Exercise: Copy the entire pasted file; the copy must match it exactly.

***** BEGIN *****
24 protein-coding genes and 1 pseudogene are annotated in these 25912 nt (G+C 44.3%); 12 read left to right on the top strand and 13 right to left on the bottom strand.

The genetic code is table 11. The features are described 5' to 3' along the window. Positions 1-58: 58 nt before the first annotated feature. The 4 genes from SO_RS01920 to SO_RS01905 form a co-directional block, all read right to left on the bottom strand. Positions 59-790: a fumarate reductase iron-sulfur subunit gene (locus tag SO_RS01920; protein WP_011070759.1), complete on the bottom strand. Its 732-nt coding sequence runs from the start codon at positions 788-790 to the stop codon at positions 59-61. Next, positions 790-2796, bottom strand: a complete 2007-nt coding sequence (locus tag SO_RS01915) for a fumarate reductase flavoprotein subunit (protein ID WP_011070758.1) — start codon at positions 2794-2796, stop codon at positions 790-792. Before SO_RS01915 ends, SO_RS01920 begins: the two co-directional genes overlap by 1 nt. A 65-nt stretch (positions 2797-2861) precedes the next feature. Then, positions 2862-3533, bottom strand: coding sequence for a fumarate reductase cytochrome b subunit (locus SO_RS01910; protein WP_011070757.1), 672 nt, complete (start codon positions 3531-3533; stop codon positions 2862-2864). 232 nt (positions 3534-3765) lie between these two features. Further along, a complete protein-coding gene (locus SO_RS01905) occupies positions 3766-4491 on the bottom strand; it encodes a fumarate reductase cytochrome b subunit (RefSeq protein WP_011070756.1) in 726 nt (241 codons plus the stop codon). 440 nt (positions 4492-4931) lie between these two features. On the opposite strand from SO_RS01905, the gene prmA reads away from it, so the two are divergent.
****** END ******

24 protein-coding genes and 1 pseudogene are annotated in these 25912 nt (G+C 44.3%); 12 read left to right on the top strand and 13 right to left on the bottom strand.

The genetic code is table 11. The features are described 5' to 3' along the window. Positions 1-58: 58 nt before the first annotated feature. The 4 genes from SO_RS01920 to SO_RS01905 form a co-directional block, all read right to left on the bottom strand. Positions 59-790: a fumarate reductase iron-sulfur subunit gene (locus tag SO_RS01920; protein WP_011070759.1), complete on the bottom strand. Its 732-nt coding sequence runs from the start codon at positions 788-790 to the stop codon at positions 59-61. Next, positions 790-2796, bottom strand: a complete 2007-nt coding sequence (locus tag SO_RS01915) for a fumarate reductase flavoprotein subunit (protein ID WP_011070758.1) — start codon at positions 2794-2796, stop codon at positions 790-792. Before SO_RS01915 ends, SO_RS01920 begins: the two co-directional genes overlap by 1 nt. A 65-nt stretch (positions 2797-2861) precedes the next feature. Then, positions 2862-3533, bottom strand: coding sequence for a fumarate reductase cytochrome b subunit (locus SO_RS01910; protein WP_011070757.1), 672 nt, complete (start codon positions 3531-3533; stop codon positions 2862-2864). 232 nt (positions 3534-3765) lie between these two features. Further along, a complete protein-coding gene (locus SO_RS01905) occupies positions 3766-4491 on the bottom strand; it encodes a fumarate reductase cytochrome b subunit (RefSeq protein WP_011070756.1) in 726 nt (241 codons plus the stop codon). 440 nt (positions 4492-4931) lie between these two features. On the opposite strand from SO_RS01905, the gene prmA reads away from it, so the two are divergent.